“They’ve polluted it a little bit, so let’s go ahead and pollute it some more,” is an idea still alive and well today, said Thompson.
This manner of thinking leads to the development of “sacrifice zones” (including the Silverton Caldera, the Animas River and the San Juan Basin) that are developed heavily, perhaps in order to save someplace else.
Mine tailings are a great example. Originally, all mine tailings – material Thompson says is called “slime” – were just dumped into nearby creeks and rivers, adding zinc, lead, mercury, copper and lead as well as sulfuric acid to the drainages. This was common practice all over the West, and still is in some places.
In Colorado, farmers on the Front Range noticed the deleterious impacts of the toxic sludge and began pushing back in the 1880s, which is when the subject of hazardous mine tailings became a topic for newspapermen.
Local controversies pitting farmers and ranchers against miners broke out in places such as Aspen, Clear Creek and Telluride, where the owners of the Ames electric plant (still in operation today) sued an upstream mill operator because the tailings were mucking up its operations.
Electricity generated by the Ames plant lit up Telluride and was “the first large-scale commercial application of AC power.” In 1897 the Colorado State Court of Appeals ruled in favor of Ames, requiring mills to use “reasonable means” to prevent tailings from getting into streams.
But mill owners all over the state didn’t really change their ways because of that ruling, and the battle against mine pollution continued to pit farmers, ranchers and individual citizens against the miners, engineers, developers and politicians who stood to benefit from the profits.
Newspapermen also got involved in the controversy, and Thompson brings this to life with an account of David F. Day, who founded the Durango Democrat in 1892. Day “kept flogging at the mine owners for months,” writes Thompson, but the pollution in the Animas River just grew worse, so that by 1902 the City of Durango gave up trying to keep the Animas clean and bought water rights on the Florida River.
Up in Silverton, efforts to clean up mine tailings were unpopular, as evidenced more recently by the reluctance to agree to a Superfund cleanup.
But in 1902, mine owners and residents argued that clean-up would kill the goose that laid the golden egg.
Thompson explains the “bizarre” logic: “Mine owners and their surrogates admitted to poisoning the waters. But they argued that any ill effects felt by those downstream are offset by economics. Jobs are more important than health, gold is more valuable than water, and profit trumps everything.”
This attitude is still alive today, says Thompson, citing examples from natural- gas development in the region.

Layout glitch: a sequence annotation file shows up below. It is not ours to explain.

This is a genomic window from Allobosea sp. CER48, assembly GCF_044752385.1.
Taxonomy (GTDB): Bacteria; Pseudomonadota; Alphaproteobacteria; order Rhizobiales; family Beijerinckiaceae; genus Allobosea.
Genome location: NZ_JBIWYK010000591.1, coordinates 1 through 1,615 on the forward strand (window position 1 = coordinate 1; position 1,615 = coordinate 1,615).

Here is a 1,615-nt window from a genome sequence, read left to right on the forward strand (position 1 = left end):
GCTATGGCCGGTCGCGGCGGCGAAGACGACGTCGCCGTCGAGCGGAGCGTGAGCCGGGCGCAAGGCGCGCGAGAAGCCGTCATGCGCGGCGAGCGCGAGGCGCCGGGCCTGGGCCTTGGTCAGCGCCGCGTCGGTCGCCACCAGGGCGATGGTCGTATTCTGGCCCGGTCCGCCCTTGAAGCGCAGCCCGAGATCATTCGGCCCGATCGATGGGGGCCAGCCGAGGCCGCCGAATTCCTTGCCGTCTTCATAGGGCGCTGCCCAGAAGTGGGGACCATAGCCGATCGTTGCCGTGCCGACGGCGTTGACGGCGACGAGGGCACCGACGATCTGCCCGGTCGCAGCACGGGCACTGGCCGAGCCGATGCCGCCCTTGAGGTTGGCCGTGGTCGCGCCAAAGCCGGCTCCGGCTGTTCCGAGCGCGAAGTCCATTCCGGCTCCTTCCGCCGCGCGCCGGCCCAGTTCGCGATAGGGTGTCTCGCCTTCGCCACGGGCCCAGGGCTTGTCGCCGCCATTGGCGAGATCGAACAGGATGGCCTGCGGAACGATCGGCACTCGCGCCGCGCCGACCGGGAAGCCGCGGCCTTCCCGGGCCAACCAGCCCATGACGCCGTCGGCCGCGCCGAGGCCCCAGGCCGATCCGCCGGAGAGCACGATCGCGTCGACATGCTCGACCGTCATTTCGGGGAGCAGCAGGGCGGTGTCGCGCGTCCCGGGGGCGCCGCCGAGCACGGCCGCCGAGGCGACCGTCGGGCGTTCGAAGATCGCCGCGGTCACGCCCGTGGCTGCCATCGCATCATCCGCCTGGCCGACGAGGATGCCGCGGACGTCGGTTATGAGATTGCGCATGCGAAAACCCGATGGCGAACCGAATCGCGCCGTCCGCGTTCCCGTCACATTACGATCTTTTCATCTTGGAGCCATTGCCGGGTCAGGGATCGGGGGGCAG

But he is hopeful. Increased awareness of mining’s impact on the regional environment is an important step towards improving it, according to Thompson. What if companies actually took care of the toxins they produced in the process of resource extraction? What if citizens really knew what they were exposed to as a result of mining? What if the energy industries were regulated in a way that minimized pollution?
“Why wait until the damage is done?” asked Thompson.
In his role as environmental author and journalist, Thompson is dedicated to providing information to educate the public. The book is an easy and informative read about complex subjects. He supplements the text with numerous graphs, maps, photos and explanations on his website, which can help readers understand what exactly happened at the Gold King Mine on Aug. 5, 2015.
The audience at Thompson’s talk seemed a little stunned by the extent of the regional pollution he described. Acid mine drainage in the Animas River. Radioactive uranium tailings and mine sludge used as topsoil, and to pave roads and build basements in Durango.
A methane hot spot over the Four Corners. Coal combustion at the San Juan Generating Station causing acid rain and resulting in high levels of mercury at Molas Pass. Natural gas pipeline and well explosions in residential areas. Native farmers unable to grow crops because of toxic irrigation water. “We’re all downstreamers” is the last chapter of the book.
One audience member asked, “How safe is it to live here?” amid laughter.
“I think maybe Durango is not as healthy as it could be,” said Thompson, “but it is a fabulous place to live. I think it’s safe.”
Will there be another Animas River spill? Probably. If not the Animas, perhaps in a river in Utah, Montana, or Wyoming. “The spill was a catalyst,” said Thompson. “The point I want to make is that the spill is not extraordinary. The Animas River is a microcosm of the entire West.”